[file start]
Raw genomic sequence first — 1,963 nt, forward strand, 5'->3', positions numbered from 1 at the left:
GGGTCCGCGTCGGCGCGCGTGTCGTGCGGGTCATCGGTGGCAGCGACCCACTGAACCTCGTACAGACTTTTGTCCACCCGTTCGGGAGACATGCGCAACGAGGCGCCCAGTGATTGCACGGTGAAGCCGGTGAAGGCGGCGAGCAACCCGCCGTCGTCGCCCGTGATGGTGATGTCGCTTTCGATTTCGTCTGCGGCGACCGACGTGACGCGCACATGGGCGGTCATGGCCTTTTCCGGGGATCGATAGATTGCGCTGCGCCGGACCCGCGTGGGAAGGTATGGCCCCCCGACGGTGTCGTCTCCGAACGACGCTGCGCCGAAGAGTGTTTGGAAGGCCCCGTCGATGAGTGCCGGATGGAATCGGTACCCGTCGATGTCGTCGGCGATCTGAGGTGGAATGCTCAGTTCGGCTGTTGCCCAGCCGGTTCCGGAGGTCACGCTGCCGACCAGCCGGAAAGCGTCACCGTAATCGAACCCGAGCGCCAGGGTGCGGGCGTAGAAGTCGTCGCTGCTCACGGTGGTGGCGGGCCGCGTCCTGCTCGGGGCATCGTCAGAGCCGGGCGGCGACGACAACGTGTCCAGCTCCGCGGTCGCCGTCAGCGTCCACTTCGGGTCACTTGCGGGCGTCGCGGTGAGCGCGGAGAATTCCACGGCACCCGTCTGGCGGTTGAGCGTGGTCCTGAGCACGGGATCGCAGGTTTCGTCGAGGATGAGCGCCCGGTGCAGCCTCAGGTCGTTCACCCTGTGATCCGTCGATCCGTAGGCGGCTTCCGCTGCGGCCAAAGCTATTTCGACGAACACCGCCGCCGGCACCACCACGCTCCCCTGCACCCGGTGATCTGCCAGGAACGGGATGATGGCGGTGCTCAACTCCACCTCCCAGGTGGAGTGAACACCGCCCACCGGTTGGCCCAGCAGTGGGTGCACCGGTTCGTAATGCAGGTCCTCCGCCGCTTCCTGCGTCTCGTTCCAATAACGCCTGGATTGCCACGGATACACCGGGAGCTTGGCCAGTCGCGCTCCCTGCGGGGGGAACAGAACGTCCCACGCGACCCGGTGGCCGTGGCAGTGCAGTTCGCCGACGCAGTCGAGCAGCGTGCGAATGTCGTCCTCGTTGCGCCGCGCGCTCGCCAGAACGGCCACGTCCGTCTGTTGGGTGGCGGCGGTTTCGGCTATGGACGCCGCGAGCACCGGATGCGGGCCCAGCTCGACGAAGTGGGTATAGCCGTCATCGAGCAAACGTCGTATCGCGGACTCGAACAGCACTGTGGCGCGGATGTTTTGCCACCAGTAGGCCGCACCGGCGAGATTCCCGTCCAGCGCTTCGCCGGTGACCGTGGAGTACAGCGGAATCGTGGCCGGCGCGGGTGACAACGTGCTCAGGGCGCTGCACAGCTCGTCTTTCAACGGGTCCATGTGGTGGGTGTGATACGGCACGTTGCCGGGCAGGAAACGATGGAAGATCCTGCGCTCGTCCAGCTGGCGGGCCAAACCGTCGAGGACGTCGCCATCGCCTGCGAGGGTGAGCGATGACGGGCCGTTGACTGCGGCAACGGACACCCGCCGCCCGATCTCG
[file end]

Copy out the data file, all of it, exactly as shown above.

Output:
Raw genomic sequence first — 1,963 nt, forward strand, 5'->3', positions numbered from 1 at the left:
GGGTCCGCGTCGGCGCGCGTGTCGTGCGGGTCATCGGTGGCAGCGACCCACTGAACCTCGTACAGACTTTTGTCCACCCGTTCGGGAGACATGCGCAACGAGGCGCCCAGTGATTGCACGGTGAAGCCGGTGAAGGCGGCGAGCAACCCGCCGTCGTCGCCCGTGATGGTGATGTCGCTTTCGATTTCGTCTGCGGCGACCGACGTGACGCGCACATGGGCGGTCATGGCCTTTTCCGGGGATCGATAGATTGCGCTGCGCCGGACCCGCGTGGGAAGGTATGGCCCCCCGACGGTGTCGTCTCCGAACGACGCTGCGCCGAAGAGTGTTTGGAAGGCCCCGTCGATGAGTGCCGGATGGAATCGGTACCCGTCGATGTCGTCGGCGATCTGAGGTGGAATGCTCAGTTCGGCTGTTGCCCAGCCGGTTCCGGAGGTCACGCTGCCGACCAGCCGGAAAGCGTCACCGTAATCGAACCCGAGCGCCAGGGTGCGGGCGTAGAAGTCGTCGCTGCTCACGGTGGTGGCGGGCCGCGTCCTGCTCGGGGCATCGTCAGAGCCGGGCGGCGACGACAACGTGTCCAGCTCCGCGGTCGCCGTCAGCGTCCACTTCGGGTCACTTGCGGGCGTCGCGGTGAGCGCGGAGAATTCCACGGCACCCGTCTGGCGGTTGAGCGTGGTCCTGAGCACGGGATCGCAGGTTTCGTCGAGGATGAGCGCCCGGTGCAGCCTCAGGTCGTTCACCCTGTGATCCGTCGATCCGTAGGCGGCTTCCGCTGCGGCCAAAGCTATTTCGACGAACACCGCCGCCGGCACCACCACGCTCCCCTGCACCCGGTGATCTGCCAGGAACGGGATGATGGCGGTGCTCAACTCCACCTCCCAGGTGGAGTGAACACCGCCCACCGGTTGGCCCAGCAGTGGGTGCACCGGTTCGTAATGCAGGTCCTCCGCCGCTTCCTGCGTCTCGTTCCAATAACGCCTGGATTGCCACGGATACACCGGGAGCTTGGCCAGTCGCGCTCCCTGCGGGGGGAACAGAACGTCCCACGCGACCCGGTGGCCGTGGCAGTGCAGTTCGCCGACGCAGTCGAGCAGCGTGCGAATGTCGTCCTCGTTGCGCCGCGCGCTCGCCAGAACGGCCACGTCCGTCTGTTGGGTGGCGGCGGTTTCGGCTATGGACGCCGCGAGCACCGGATGCGGGCCCAGCTCGACGAAGTGGGTATAGCCGTCATCGAGCAAACGTCGTATCGCGGACTCGAACAGCACTGTGGCGCGGATGTTTTGCCACCAGTAGGCCGCACCGGCGAGATTCCCGTCCAGCGCTTCGCCGGTGACCGTGGAGTACAGCGGAATCGTGGCCGGCGCGGGTGACAACGTGCTCAGGGCGCTGCACAGCTCGTCTTTCAACGGGTCCATGTGGTGGGTGTGATACGGCACGTTGCCGGGCAGGAAACGATGGAAGATCCTGCGCTCGTCCAGCTGGCGGGCCAAACCGTCGAGGACGTCGCCATCGCCTGCGAGGGTGAGCGATGACGGGCCGTTGACTGCGGCAACGGACACCCGCCGCCCGATCTCG